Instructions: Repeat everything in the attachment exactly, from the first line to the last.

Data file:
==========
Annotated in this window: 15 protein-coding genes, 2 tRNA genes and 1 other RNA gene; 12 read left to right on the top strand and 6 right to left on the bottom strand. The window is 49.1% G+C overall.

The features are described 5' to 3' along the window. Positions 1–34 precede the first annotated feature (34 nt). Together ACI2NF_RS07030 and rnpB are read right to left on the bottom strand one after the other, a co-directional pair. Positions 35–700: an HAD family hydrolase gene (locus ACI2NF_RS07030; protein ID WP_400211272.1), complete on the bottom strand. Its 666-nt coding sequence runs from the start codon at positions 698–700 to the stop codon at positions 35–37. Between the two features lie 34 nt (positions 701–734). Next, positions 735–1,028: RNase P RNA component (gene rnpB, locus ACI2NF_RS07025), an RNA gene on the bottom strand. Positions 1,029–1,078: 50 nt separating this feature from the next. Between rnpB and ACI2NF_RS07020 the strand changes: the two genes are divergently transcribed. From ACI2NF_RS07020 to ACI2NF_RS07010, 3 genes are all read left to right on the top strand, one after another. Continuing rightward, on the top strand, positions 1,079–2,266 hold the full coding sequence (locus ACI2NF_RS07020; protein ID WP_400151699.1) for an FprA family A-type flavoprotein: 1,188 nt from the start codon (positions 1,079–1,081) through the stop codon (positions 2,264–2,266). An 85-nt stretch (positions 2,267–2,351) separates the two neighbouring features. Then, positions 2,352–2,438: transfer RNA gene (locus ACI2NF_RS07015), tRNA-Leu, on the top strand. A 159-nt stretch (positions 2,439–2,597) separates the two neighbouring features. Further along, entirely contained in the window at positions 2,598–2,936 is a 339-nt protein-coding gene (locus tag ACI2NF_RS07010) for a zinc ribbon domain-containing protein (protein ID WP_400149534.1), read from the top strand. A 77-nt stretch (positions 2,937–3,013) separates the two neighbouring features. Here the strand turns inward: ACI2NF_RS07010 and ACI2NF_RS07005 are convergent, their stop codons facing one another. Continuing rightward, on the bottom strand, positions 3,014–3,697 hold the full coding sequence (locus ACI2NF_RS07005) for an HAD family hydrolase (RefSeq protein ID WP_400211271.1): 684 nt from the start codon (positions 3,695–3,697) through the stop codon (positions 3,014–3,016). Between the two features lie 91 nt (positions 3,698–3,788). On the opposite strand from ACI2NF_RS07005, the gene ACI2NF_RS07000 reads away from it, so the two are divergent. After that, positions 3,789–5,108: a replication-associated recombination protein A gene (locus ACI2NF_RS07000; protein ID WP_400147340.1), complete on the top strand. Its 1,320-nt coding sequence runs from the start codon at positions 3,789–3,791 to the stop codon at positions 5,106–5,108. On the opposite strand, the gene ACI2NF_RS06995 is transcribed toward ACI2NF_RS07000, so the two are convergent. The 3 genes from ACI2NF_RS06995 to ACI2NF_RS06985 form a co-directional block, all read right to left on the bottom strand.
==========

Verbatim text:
Annotated in this window: 15 protein-coding genes, 2 tRNA genes and 1 other RNA gene; 12 read left to right on the top strand and 6 right to left on the bottom strand. The window is 49.1% G+C overall.

The features are described 5' to 3' along the window. Positions 1–34 precede the first annotated feature (34 nt). Together ACI2NF_RS07030 and rnpB are read right to left on the bottom strand one after the other, a co-directional pair. Positions 35–700: an HAD family hydrolase gene (locus ACI2NF_RS07030; protein ID WP_400211272.1), complete on the bottom strand. Its 666-nt coding sequence runs from the start codon at positions 698–700 to the stop codon at positions 35–37. Between the two features lie 34 nt (positions 701–734). Next, positions 735–1,028: RNase P RNA component (gene rnpB, locus ACI2NF_RS07025), an RNA gene on the bottom strand. Positions 1,029–1,078: 50 nt separating this feature from the next. Between rnpB and ACI2NF_RS07020 the strand changes: the two genes are divergently transcribed. From ACI2NF_RS07020 to ACI2NF_RS07010, 3 genes are all read left to right on the top strand, one after another. Continuing rightward, on the top strand, positions 1,079–2,266 hold the full coding sequence (locus ACI2NF_RS07020; protein ID WP_400151699.1) for an FprA family A-type flavoprotein: 1,188 nt from the start codon (positions 1,079–1,081) through the stop codon (positions 2,264–2,266). An 85-nt stretch (positions 2,267–2,351) separates the two neighbouring features. Then, positions 2,352–2,438: transfer RNA gene (locus ACI2NF_RS07015), tRNA-Leu, on the top strand. A 159-nt stretch (positions 2,439–2,597) separates the two neighbouring features. Further along, entirely contained in the window at positions 2,598–2,936 is a 339-nt protein-coding gene (locus tag ACI2NF_RS07010) for a zinc ribbon domain-containing protein (protein ID WP_400149534.1), read from the top strand. A 77-nt stretch (positions 2,937–3,013) separates the two neighbouring features. Here the strand turns inward: ACI2NF_RS07010 and ACI2NF_RS07005 are convergent, their stop codons facing one another. Continuing rightward, on the bottom strand, positions 3,014–3,697 hold the full coding sequence (locus ACI2NF_RS07005) for an HAD family hydrolase (RefSeq protein ID WP_400211271.1): 684 nt from the start codon (positions 3,695–3,697) through the stop codon (positions 3,014–3,016). Between the two features lie 91 nt (positions 3,698–3,788). On the opposite strand from ACI2NF_RS07005, the gene ACI2NF_RS07000 reads away from it, so the two are divergent. After that, positions 3,789–5,108: a replication-associated recombination protein A gene (locus ACI2NF_RS07000; protein ID WP_400147340.1), complete on the top strand. Its 1,320-nt coding sequence runs from the start codon at positions 3,789–3,791 to the stop codon at positions 5,106–5,108. On the opposite strand, the gene ACI2NF_RS06995 is transcribed toward ACI2NF_RS07000, so the two are convergent. The 3 genes from ACI2NF_RS06995 to ACI2NF_RS06985 form a co-directional block, all read right to left on the bottom strand.